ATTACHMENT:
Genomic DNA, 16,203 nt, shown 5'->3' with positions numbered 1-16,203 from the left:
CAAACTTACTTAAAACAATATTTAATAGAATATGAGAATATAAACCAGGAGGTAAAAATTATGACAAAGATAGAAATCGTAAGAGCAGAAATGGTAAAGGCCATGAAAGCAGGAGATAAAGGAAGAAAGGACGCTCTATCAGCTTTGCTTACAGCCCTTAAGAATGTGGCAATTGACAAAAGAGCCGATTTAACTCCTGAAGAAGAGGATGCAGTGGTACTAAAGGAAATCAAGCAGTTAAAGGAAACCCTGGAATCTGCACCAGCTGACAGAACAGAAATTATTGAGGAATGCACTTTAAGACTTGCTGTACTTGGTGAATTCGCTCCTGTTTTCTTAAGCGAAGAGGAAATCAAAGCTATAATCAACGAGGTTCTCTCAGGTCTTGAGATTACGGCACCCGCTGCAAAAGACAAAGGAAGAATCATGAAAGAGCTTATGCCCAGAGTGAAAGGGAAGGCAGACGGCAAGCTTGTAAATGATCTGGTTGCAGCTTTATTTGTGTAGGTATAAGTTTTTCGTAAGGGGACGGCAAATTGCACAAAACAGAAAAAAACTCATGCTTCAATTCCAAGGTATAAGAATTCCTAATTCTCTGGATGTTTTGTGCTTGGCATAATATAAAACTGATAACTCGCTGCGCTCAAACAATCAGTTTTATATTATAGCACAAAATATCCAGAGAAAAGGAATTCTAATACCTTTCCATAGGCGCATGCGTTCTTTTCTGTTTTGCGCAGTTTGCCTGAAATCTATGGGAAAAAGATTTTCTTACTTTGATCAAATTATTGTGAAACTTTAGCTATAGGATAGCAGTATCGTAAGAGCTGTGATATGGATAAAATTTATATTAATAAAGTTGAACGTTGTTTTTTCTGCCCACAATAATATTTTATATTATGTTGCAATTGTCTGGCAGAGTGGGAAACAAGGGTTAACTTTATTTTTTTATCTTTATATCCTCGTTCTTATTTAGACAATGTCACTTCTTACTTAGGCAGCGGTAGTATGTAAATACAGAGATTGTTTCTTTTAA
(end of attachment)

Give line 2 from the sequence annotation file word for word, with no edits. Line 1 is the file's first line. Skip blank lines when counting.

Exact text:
CAAACTTACTTAAAACAATATTTAATAGAATATGAGAATATAAACCAGGAGGTAAAAATTATGACAAAGATAGAAATCGTAAGAGCAGAAATGGTAAAGGCCATGAAAGCAGGAGATAAAGGAAGAAAGGACGCTCTATCAGCTTTGCTTACAGCCCTTAAGAATGTGGCAATTGACAAAAGAGCCGATTTAACTCCTGAAGAAGAGGATGCAGTGGTACTAAAGGAAATCAAGCAGTTAAAGGAAACCCTGGAATCTGCACCAGCTGACAGAACAGAAATTATTGAGGAATGCACTTTAAGACTTGCTGTACTTGGTGAATTCGCTCCTGTTTTCTTAAGCGAAGAGGAAATCAAAGCTATAATCAACGAGGTTCTCTCAGGTCTTGAGATTACGGCACCCGCTGCAAAAGACAAAGGAAGAATCATGAAAGAGCTTATGCCCAGAGTGAAAGGGAAGGCAGACGGCAAGCTTGTAAATGATCTGGTTGCAGCTTTATTTGTGTAGGTATAAGTTTTTCGTAAGGGGACGGCAAATTGCACAAAACAGAAAAAAACTCATGCTTCAATTCCAAGGTATAAGAATTCCTAATTCTCTGGATGTTTTGTGCTTGGCATAATATAAAACTGATAACTCGCTGCGCTCAAACAATCAGTTTTATATTATAGCACAAAATATCCAGAGAAAAGGAATTCTAATACCTTTCCATAGGCGCATGCGTTCTTTTCTGTTTTGCGCAGTTTGCCTGAAATCTATGGGAAAAAGATTTTCTTACTTTGATCAAATTATTGTGAAACTTTAGCTATAGGATAGCAGTATCGTAAGAGCTGTGATATGGATAAAATTTATATTAATAAAGTTGAACGTTGTTTTTTCTGCCCACAATAATATTTTATATTATGTTGCAATTGTCTGGCAGAGTGGGAAACAAGGGTTAACTTTATTTTTTTATCTTTATATCCTCGTTCTTATTTAGACAATGTCACTTCTTACTTAGGCAGCGGTAGTATGTAAATACAGAGATTGTTTCTTTTAA